Show your child examples of Mondrian art. Show your child how to use a ruler to draw straight lines. Let your child decide the direction, width, length and intersection of the lines. Then have your child pick a few random spaces to color red, yellow and blue.
Today we will talk about the letter Aa. When teaching children vowel sounds, we focus on the short sound /a/. This is the sounds we hear in the beginning of apple and the middle of cat.
In my pre-K class, I teach the 26 letters of the alphabet one day at a time in the beginning of the year. I use Jack Hartmann’s letter songs to help introduce the letter to the class. They love these songs and look forward to hearing the new one each day. The songs are very formulaic, which they children love. I encourage you to share this video for the letter A with your child.
In the video, Jack shows the children to draw the letters as if they are holding a light saber, I discourage you from doing this. While it won’t hurt, it isn’t helping with muscle memory. In the past, I had they children write with “their pointer pencil” but, I too have realized this won’t help either. Children need to pretend they are holding a pencil when they make the letters in the air. Holding an imaginary pencil, or a real writing utensil while writing in the air helps with muscle memory.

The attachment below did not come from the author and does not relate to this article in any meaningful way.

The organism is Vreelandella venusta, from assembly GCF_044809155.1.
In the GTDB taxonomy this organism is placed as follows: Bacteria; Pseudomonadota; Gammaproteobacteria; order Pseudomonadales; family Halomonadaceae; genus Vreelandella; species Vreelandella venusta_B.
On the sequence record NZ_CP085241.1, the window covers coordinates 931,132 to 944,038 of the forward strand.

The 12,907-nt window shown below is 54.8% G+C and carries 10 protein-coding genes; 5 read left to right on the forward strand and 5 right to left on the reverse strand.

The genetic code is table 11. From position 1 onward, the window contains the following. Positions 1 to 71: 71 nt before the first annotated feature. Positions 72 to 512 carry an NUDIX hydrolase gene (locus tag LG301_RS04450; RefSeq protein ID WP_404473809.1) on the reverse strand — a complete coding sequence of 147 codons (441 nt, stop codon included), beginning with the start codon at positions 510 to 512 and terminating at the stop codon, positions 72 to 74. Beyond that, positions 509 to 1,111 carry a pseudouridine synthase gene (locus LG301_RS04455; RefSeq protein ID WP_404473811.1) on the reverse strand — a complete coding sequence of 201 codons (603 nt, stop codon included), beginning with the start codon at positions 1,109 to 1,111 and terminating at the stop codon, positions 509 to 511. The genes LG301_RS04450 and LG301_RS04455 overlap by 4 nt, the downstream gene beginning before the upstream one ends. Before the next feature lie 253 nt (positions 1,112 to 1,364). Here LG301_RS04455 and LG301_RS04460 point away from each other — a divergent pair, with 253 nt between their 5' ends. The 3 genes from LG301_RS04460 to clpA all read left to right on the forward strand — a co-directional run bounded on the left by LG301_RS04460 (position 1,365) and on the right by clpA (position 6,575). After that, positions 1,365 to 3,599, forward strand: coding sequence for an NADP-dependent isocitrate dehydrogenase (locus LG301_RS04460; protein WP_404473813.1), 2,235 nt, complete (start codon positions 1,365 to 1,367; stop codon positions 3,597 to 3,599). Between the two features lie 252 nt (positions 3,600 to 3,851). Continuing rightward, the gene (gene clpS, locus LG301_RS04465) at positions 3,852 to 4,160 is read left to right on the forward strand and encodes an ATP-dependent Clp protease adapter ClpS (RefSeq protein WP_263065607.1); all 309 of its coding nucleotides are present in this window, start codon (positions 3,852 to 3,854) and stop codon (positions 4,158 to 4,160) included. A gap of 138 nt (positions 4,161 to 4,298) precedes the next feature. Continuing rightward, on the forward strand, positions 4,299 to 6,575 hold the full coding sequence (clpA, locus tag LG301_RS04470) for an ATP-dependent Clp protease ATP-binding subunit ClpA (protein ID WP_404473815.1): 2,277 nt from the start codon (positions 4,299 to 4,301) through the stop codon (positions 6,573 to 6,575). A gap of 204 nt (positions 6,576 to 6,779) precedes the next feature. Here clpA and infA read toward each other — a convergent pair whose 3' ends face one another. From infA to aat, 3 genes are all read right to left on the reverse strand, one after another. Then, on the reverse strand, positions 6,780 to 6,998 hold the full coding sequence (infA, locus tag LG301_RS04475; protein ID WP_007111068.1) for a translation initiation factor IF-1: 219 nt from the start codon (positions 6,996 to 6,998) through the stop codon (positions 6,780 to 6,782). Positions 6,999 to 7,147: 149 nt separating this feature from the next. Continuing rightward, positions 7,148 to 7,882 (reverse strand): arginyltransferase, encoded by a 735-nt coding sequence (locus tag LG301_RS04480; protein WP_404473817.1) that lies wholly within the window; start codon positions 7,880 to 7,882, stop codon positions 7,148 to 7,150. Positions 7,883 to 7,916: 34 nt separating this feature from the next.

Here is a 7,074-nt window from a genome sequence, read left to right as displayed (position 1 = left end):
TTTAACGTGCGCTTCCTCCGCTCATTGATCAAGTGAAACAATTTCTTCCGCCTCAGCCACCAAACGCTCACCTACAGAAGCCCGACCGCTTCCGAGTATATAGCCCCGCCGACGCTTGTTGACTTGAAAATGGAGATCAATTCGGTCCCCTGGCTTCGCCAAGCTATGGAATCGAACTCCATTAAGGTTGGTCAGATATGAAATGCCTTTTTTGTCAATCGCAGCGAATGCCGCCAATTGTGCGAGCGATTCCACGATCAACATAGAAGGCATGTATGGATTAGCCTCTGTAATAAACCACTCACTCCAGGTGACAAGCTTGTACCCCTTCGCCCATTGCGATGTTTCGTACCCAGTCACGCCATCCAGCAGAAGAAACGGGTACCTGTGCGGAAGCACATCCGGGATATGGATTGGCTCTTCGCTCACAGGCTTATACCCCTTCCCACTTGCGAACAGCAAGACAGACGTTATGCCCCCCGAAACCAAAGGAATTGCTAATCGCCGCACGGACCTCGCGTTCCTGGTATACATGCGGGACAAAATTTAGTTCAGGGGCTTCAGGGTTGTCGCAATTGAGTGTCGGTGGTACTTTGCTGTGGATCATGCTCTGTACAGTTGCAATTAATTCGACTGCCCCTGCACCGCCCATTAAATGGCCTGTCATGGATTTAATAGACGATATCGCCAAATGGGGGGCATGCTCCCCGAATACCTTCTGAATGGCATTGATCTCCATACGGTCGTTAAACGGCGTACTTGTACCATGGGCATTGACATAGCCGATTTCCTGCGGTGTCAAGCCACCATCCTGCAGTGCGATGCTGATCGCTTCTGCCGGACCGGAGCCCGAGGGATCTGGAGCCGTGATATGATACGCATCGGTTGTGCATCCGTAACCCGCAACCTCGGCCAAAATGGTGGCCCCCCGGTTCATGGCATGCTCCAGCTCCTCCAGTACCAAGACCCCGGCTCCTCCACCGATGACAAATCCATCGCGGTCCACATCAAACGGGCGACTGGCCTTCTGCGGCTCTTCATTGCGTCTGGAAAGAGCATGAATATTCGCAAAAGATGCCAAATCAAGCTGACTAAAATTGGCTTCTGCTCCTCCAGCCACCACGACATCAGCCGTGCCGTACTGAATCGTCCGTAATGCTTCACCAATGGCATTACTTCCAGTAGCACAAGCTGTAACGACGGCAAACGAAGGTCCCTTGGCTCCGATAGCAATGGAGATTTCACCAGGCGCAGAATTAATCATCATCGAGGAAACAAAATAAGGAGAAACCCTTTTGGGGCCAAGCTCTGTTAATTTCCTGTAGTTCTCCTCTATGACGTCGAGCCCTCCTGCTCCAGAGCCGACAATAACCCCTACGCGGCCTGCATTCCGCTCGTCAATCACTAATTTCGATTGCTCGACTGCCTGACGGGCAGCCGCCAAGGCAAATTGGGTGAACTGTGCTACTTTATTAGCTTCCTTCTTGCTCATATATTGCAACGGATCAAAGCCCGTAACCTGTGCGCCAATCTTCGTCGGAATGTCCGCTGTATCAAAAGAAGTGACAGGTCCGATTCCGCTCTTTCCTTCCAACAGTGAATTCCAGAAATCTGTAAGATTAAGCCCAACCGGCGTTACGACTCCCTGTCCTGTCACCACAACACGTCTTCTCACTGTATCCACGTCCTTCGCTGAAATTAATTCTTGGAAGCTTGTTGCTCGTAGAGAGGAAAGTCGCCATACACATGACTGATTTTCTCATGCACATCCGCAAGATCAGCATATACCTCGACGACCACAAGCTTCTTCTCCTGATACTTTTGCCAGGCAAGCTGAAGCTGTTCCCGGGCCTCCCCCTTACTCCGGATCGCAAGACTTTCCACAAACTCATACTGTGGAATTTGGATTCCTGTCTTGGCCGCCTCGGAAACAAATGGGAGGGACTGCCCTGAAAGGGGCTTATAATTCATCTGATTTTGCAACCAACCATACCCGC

Writing the letter Aa – these are the words I say when we practice penmanship
Capital A- start at the top! slant down, slant down, cross in the middle
Children are often fascinated by the concept of traveling through space. It is always cool to hear their interpretations of what it would be like to travel in space.
—Here is a quick art project to have your child transform him/herself into an astronaut. I used a paper plate, cut the middle out and used the middle circle to make the visor (this was tricky and in my opinion can totally be skipped!)
—Hunt for “moon rocks”. Go outside and see if you can find moon rocks in your backyard. Trust me children will find rocks they think may have come from the moon!
—Swing on a swing and pretend you are blasting off to space
—Make a cardboard box rocketship and pretend to blast off
—Practice the countdown 5, 4, 3, 2, 1, 0. Keep making the countdown longer to practice counting backwards.